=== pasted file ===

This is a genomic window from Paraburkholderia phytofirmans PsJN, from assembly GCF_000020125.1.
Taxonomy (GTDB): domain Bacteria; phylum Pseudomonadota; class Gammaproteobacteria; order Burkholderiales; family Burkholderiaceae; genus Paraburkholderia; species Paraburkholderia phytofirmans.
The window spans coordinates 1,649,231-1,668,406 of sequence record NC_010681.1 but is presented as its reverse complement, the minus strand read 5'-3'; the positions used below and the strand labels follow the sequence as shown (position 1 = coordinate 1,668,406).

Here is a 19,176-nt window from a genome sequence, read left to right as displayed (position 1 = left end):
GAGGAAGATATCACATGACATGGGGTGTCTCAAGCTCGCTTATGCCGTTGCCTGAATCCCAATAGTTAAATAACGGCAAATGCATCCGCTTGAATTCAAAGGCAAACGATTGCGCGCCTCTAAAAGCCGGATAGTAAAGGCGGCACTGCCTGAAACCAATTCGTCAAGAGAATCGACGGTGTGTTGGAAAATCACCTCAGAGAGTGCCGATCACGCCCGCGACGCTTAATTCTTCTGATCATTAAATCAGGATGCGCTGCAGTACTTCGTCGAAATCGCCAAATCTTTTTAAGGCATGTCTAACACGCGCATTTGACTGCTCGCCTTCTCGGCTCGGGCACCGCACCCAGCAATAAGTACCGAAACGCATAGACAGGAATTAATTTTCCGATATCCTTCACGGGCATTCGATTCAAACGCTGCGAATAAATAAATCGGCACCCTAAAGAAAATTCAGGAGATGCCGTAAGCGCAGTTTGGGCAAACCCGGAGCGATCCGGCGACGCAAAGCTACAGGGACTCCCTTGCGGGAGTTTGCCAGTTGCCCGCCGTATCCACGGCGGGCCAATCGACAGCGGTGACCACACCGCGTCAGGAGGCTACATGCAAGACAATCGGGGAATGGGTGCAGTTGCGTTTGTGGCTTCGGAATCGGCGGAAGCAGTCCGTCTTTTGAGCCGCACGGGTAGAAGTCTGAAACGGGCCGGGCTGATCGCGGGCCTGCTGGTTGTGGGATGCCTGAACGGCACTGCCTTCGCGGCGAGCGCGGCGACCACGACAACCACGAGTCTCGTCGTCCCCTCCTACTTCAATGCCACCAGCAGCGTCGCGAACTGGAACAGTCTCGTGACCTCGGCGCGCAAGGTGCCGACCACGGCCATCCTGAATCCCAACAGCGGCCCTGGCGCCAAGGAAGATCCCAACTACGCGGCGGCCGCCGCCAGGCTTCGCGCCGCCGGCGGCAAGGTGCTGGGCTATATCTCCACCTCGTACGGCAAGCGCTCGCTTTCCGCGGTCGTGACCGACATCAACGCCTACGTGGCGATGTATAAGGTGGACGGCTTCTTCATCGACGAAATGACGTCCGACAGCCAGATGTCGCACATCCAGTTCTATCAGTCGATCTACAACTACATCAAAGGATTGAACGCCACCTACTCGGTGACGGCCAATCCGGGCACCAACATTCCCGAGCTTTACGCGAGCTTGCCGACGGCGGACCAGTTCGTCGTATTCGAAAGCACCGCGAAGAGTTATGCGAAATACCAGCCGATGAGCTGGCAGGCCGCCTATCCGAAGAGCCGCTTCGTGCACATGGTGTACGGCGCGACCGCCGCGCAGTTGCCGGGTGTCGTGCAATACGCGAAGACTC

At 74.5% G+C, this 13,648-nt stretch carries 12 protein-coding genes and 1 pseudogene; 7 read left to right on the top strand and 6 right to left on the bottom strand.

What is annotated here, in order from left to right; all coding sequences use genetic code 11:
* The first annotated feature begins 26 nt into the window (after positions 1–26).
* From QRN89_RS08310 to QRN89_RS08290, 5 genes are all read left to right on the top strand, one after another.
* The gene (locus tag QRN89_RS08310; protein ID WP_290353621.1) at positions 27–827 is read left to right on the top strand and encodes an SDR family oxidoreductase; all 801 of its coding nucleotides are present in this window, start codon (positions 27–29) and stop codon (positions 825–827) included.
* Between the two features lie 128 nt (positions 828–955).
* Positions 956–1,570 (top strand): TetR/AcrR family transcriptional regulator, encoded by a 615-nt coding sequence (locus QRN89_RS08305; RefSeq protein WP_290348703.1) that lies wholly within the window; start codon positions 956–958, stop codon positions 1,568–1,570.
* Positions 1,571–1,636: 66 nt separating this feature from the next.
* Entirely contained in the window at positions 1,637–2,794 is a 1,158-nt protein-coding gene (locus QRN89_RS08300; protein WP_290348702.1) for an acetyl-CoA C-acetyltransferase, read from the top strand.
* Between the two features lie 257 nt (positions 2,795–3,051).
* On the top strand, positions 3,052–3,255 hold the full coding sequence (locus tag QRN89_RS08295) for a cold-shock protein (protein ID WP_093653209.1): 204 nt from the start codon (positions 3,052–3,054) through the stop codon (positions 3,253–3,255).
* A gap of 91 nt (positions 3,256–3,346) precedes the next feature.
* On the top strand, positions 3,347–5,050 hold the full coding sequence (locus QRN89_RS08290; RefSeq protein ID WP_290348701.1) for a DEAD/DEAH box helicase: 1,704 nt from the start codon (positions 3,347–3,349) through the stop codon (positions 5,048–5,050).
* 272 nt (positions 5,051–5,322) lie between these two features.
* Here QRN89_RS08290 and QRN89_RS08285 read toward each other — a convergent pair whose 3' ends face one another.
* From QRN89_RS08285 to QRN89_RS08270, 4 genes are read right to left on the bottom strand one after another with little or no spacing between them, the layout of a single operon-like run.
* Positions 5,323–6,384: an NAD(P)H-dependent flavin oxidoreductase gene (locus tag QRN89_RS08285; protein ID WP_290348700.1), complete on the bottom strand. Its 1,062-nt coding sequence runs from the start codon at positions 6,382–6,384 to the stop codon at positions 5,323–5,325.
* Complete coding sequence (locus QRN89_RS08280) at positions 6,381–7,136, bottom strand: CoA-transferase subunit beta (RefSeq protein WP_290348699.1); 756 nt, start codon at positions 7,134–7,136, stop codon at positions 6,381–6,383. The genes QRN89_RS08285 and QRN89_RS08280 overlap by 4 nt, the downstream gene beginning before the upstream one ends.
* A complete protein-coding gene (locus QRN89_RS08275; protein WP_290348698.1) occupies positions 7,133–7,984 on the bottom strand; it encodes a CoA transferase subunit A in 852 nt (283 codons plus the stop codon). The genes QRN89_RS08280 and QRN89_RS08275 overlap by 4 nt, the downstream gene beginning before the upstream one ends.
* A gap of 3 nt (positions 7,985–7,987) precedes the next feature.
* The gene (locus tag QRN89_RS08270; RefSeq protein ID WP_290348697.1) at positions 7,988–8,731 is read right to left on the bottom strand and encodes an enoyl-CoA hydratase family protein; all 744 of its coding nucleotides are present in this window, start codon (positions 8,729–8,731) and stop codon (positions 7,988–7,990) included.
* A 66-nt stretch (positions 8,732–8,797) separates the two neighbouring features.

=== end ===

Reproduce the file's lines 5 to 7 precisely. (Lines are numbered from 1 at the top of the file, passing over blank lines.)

GAGGAAGATATCACATGACATGGGGTGTCTCAAGCTCGCTTATGCCGTTGCCTGAATCCCAATAGTTAAATAACGGCAAATGCATCCGCTTGAATTCAAAGGCAAACGATTGCGCGCCTCTAAAAGCCGGATAGTAAAGGCGGCACTGCCTGAAACCAATTCGTCAAGAGAATCGACGGTGTGTTGGAAAATCACCTCAGAGAGTGCCGATCACGCCCGCGACGCTTAATTCTTCTGATCATTAAATCAGGATGCGCTGCAGTACTTCGTCGAAATCGCCAAATCTTTTTAAGGCATGTCTAACACGCGCATTTGACTGCTCGCCTTCTCGGCTCGGGCACCGCACCCAGCAATAAGTACCGAAACGCATAGACAGGAATTAATTTTCCGATATCCTTCACGGGCATTCGATTCAAACGCTGCGAATAAATAAATCGGCACCCTAAAGAAAATTCAGGAGATGCCGTAAGCGCAGTTTGGGCAAACCCGGAGCGATCCGGCGACGCAAAGCTACAGGGACTCCCTTGCGGGAGTTTGCCAGTTGCCCGCCGTATCCACGGCGGGCCAATCGACAGCGGTGACCACACCGCGTCAGGAGGCTACATGCAAGACAATCGGGGAATGGGTGCAGTTGCGTTTGTGGCTTCGGAATCGGCGGAAGCAGTCCGTCTTTTGAGCCGCACGGGTAGAAGTCTGAAACGGGCCGGGCTGATCGCGGGCCTGCTGGTTGTGGGATGCCTGAACGGCACTGCCTTCGCGGCGAGCGCGGCGACCACGACAACCACGAGTCTCGTCGTCCCCTCCTACTTCAATGCCACCAGCAGCGTCGCGAACTGGAACAGTCTCGTGACCTCGGCGCGCAAGGTGCCGACCACGGCCATCCTGAATCCCAACAGCGGCCCTGGCGCCAAGGAAGATCCCAACTACGCGGCGGCCGCCGCCAGGCTTCGCGCCGCCGGCGGCAAGGTGCTGGGCTATATCTCCACCTCGTACGGCAAGCGCTCGCTTTCCGCGGTCGTGACCGACATCAACGCCTACGTGGCGATGTATAAGGTGGACGGCTTCTTCATCGACGAAATGACGTCCGACAGCCAGATGTCGCACATCCAGTTCTATCAGTCGATCTACAACTACATCAAAGGATTGAACGCCACCTACTCGGTGACGGCCAATCCGGGCACCAACATTCCCGAGCTTTACGCGAGCTTGCCGACGGCGGACCAGTTCGTCGTATTCGAAAGCACCGCGAAGAGTTATGCGAAATACCAGCCGATGAGCTGGCAGGCCGCCTATCCGAAGAGCCGCTTCGTGCACATGGTGTACGGCGCGACCGCCGCGCAGTTGCCGGGTGTCGTGCAATACGCGAAGACTC

At 74.5% G+C, this 13,648-nt stretch carries 12 protein-coding genes and 1 pseudogene; 7 read left to right on the top strand and 6 right to left on the bottom strand.

What is annotated here, in order from left to right; all coding sequences use genetic code 11: